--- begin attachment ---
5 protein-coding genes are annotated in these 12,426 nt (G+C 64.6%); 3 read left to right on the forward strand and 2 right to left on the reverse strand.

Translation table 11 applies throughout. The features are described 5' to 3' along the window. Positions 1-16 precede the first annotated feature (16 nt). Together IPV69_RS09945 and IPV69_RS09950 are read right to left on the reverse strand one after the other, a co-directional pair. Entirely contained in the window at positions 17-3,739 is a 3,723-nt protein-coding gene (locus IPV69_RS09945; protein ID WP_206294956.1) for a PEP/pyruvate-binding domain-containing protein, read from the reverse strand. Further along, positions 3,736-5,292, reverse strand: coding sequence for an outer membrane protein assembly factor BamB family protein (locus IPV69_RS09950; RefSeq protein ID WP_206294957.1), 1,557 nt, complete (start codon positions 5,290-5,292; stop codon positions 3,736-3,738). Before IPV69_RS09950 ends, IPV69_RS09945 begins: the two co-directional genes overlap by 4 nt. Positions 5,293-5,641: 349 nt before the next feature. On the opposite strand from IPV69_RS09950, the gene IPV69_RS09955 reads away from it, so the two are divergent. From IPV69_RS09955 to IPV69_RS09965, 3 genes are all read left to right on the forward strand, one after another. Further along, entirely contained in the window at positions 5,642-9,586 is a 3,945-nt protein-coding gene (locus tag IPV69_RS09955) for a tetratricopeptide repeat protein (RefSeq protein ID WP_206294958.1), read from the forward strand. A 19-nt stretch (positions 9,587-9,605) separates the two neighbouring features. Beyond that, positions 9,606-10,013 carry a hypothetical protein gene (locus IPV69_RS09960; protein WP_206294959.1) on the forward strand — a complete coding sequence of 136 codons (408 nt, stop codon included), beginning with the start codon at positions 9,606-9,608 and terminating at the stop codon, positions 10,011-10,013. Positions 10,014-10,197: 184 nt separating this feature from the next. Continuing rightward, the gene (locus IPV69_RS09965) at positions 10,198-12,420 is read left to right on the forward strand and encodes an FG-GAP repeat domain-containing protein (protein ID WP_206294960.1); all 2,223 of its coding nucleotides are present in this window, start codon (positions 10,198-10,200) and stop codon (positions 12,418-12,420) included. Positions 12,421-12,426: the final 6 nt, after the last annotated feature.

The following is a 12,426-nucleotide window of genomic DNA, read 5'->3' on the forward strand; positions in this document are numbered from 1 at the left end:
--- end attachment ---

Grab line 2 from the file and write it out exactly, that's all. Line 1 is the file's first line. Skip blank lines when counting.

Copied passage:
Translation table 11 applies throughout. The features are described 5' to 3' along the window. Positions 1-16 precede the first annotated feature (16 nt). Together IPV69_RS09945 and IPV69_RS09950 are read right to left on the reverse strand one after the other, a co-directional pair. Entirely contained in the window at positions 17-3,739 is a 3,723-nt protein-coding gene (locus IPV69_RS09945; protein ID WP_206294956.1) for a PEP/pyruvate-binding domain-containing protein, read from the reverse strand. Further along, positions 3,736-5,292, reverse strand: coding sequence for an outer membrane protein assembly factor BamB family protein (locus IPV69_RS09950; RefSeq protein ID WP_206294957.1), 1,557 nt, complete (start codon positions 5,290-5,292; stop codon positions 3,736-3,738). Before IPV69_RS09950 ends, IPV69_RS09945 begins: the two co-directional genes overlap by 4 nt. Positions 5,293-5,641: 349 nt before the next feature. On the opposite strand from IPV69_RS09950, the gene IPV69_RS09955 reads away from it, so the two are divergent. From IPV69_RS09955 to IPV69_RS09965, 3 genes are all read left to right on the forward strand, one after another. Further along, entirely contained in the window at positions 5,642-9,586 is a 3,945-nt protein-coding gene (locus tag IPV69_RS09955) for a tetratricopeptide repeat protein (RefSeq protein ID WP_206294958.1), read from the forward strand. A 19-nt stretch (positions 9,587-9,605) separates the two neighbouring features. Beyond that, positions 9,606-10,013 carry a hypothetical protein gene (locus IPV69_RS09960; protein WP_206294959.1) on the forward strand — a complete coding sequence of 136 codons (408 nt, stop codon included), beginning with the start codon at positions 9,606-9,608 and terminating at the stop codon, positions 10,011-10,013. Positions 10,014-10,197: 184 nt separating this feature from the next. Continuing rightward, the gene (locus IPV69_RS09965) at positions 10,198-12,420 is read left to right on the forward strand and encodes an FG-GAP repeat domain-containing protein (protein ID WP_206294960.1); all 2,223 of its coding nucleotides are present in this window, start codon (positions 10,198-10,200) and stop codon (positions 12,418-12,420) included. Positions 12,421-12,426: the final 6 nt, after the last annotated feature.